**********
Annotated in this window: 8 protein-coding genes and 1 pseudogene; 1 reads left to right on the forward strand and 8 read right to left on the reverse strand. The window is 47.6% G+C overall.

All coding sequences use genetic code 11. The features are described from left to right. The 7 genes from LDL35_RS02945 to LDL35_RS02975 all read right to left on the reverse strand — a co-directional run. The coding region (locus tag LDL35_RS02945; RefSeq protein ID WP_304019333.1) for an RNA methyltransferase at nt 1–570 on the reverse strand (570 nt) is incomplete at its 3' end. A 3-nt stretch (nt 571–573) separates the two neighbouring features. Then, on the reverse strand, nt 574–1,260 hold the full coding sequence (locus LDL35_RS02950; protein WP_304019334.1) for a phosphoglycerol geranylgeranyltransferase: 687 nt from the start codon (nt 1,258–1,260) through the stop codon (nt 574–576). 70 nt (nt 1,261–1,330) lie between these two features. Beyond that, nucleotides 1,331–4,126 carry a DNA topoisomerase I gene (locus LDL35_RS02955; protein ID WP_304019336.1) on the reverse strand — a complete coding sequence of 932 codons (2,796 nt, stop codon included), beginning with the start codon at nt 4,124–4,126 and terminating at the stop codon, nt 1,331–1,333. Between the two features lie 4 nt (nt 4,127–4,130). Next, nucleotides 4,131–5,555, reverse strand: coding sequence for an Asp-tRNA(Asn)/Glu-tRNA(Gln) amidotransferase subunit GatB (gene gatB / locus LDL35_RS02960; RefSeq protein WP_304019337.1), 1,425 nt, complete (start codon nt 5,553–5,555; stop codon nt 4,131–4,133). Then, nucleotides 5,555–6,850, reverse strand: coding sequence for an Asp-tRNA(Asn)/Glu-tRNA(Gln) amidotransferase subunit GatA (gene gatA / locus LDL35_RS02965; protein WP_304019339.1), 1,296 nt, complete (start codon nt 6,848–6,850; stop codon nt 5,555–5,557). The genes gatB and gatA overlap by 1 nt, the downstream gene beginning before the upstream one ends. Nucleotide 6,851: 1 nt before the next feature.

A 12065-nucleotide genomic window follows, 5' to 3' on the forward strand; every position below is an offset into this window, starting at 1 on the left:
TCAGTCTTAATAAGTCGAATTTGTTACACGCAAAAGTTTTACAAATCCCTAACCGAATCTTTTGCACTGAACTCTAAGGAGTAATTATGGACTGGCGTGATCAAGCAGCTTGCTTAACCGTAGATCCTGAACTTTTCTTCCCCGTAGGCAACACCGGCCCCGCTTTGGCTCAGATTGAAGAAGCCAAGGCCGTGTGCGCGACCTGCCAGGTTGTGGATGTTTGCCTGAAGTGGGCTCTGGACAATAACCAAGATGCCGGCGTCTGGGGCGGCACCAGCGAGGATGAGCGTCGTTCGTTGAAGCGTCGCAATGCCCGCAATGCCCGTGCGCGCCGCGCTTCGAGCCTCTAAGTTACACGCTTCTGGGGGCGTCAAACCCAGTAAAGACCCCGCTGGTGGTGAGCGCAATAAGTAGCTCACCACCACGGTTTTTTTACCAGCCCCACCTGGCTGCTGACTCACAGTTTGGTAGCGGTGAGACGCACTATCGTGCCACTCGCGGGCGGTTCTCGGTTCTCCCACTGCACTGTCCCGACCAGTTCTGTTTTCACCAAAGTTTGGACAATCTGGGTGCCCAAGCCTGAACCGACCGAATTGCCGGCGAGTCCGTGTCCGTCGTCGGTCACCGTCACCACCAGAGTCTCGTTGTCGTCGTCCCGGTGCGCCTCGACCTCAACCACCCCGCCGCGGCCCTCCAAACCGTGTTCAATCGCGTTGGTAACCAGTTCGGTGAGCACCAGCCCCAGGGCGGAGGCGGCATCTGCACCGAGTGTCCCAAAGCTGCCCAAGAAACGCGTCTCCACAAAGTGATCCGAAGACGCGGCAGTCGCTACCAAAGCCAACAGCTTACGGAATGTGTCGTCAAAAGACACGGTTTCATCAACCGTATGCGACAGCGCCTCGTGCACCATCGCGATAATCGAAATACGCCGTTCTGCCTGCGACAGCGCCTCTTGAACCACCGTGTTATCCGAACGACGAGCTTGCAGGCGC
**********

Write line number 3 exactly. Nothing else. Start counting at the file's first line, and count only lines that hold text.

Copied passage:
A 12065-nucleotide genomic window follows, 5' to 3' on the forward strand; every position below is an offset into this window, starting at 1 on the left: